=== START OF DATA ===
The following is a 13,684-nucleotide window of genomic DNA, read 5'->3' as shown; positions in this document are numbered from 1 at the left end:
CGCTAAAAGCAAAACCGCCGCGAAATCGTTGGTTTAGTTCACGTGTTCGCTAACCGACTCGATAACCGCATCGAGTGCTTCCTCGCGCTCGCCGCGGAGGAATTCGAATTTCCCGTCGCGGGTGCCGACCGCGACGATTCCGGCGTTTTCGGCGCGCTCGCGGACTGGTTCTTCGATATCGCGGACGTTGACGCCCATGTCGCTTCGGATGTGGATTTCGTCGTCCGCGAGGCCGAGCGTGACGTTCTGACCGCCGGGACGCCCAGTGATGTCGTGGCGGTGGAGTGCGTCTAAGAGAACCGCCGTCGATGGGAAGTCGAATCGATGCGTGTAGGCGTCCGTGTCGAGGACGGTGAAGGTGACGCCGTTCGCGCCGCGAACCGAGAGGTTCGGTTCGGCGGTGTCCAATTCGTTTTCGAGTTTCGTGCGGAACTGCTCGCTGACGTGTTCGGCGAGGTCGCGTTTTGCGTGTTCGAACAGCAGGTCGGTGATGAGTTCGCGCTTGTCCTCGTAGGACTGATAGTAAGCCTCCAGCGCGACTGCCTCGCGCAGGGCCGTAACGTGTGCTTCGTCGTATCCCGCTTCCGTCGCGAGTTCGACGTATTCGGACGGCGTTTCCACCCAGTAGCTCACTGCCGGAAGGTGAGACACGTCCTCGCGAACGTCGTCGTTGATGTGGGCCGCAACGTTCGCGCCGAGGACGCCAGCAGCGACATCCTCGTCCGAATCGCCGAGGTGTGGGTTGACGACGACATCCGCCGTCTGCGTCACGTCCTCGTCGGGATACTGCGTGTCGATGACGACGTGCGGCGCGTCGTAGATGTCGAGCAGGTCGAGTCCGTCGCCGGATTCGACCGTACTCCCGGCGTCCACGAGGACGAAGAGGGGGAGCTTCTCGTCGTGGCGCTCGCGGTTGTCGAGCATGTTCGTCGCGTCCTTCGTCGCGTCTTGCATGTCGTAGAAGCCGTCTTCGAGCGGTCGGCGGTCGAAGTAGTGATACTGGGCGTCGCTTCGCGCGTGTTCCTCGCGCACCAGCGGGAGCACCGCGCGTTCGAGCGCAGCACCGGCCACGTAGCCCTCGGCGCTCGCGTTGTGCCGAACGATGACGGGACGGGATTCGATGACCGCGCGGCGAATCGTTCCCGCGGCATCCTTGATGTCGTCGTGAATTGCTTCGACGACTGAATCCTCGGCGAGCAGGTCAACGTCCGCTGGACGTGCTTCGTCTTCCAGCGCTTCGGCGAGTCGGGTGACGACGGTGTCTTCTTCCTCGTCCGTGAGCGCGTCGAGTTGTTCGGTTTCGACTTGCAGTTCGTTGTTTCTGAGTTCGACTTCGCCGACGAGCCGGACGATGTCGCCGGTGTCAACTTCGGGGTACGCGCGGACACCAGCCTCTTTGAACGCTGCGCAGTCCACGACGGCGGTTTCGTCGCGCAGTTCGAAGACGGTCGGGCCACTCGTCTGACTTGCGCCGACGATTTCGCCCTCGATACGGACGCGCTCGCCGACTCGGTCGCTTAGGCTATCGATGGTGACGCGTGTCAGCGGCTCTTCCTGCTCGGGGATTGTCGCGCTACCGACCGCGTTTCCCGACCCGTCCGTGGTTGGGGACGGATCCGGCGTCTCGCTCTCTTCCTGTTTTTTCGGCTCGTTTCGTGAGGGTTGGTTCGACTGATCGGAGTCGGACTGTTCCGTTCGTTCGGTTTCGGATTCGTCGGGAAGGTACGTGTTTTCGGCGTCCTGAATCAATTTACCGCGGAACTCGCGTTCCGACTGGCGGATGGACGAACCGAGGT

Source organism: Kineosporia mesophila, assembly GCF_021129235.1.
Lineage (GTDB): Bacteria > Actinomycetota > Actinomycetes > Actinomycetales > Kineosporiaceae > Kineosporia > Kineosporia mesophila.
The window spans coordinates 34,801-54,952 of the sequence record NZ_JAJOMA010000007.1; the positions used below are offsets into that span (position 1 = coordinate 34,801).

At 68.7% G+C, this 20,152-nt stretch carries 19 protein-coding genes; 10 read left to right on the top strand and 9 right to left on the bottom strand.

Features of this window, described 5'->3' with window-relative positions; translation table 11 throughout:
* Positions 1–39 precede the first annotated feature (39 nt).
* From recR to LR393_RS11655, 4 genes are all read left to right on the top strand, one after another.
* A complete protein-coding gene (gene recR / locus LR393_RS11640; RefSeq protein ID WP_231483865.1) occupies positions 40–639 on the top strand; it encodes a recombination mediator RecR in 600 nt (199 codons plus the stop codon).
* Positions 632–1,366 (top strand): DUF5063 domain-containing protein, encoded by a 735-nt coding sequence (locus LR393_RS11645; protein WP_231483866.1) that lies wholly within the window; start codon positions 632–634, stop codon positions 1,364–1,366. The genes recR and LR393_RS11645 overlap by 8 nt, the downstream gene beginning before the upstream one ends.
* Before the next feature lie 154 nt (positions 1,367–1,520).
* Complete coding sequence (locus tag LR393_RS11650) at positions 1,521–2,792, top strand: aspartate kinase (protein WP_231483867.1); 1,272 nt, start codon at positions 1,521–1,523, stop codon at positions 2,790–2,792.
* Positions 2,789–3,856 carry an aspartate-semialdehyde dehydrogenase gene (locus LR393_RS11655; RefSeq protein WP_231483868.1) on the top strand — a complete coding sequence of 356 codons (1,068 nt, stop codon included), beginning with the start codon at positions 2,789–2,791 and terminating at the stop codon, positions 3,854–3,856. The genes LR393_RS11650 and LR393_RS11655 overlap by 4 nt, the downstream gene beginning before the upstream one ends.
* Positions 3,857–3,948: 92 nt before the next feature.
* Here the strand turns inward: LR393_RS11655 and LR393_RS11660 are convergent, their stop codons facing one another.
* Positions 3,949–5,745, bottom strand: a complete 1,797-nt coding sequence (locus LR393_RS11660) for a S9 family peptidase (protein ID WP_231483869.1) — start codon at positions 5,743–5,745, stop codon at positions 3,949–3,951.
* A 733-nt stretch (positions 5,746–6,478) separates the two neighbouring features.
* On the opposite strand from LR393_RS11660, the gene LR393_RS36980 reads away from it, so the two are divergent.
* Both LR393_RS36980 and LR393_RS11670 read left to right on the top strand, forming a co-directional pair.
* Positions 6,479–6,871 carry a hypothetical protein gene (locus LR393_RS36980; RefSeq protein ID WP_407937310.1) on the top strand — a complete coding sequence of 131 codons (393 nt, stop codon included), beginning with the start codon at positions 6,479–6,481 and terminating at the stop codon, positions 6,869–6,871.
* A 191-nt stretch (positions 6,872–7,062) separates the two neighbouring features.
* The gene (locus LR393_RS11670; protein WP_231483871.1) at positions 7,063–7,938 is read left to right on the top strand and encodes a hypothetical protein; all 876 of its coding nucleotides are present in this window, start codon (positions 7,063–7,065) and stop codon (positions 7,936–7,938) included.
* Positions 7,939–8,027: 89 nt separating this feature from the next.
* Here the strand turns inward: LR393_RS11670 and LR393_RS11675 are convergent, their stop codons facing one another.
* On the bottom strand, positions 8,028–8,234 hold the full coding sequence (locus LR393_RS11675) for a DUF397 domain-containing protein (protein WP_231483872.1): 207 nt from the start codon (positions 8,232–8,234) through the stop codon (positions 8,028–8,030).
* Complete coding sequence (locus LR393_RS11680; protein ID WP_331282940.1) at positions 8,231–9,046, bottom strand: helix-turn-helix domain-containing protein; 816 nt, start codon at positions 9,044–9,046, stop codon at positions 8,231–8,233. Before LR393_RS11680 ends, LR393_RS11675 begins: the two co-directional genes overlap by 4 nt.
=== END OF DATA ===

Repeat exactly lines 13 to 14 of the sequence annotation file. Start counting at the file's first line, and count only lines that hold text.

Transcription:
* Complete coding sequence (locus tag LR393_RS11650) at positions 1,521–2,792, top strand: aspartate kinase (protein WP_231483867.1); 1,272 nt, start codon at positions 1,521–1,523, stop codon at positions 2,790–2,792.
* Positions 2,789–3,856 carry an aspartate-semialdehyde dehydrogenase gene (locus LR393_RS11655; RefSeq protein WP_231483868.1) on the top strand — a complete coding sequence of 356 codons (1,068 nt, stop codon included), beginning with the start codon at positions 2,789–2,791 and terminating at the stop codon, positions 3,854–3,856. The genes LR393_RS11650 and LR393_RS11655 overlap by 4 nt, the downstream gene beginning before the upstream one ends.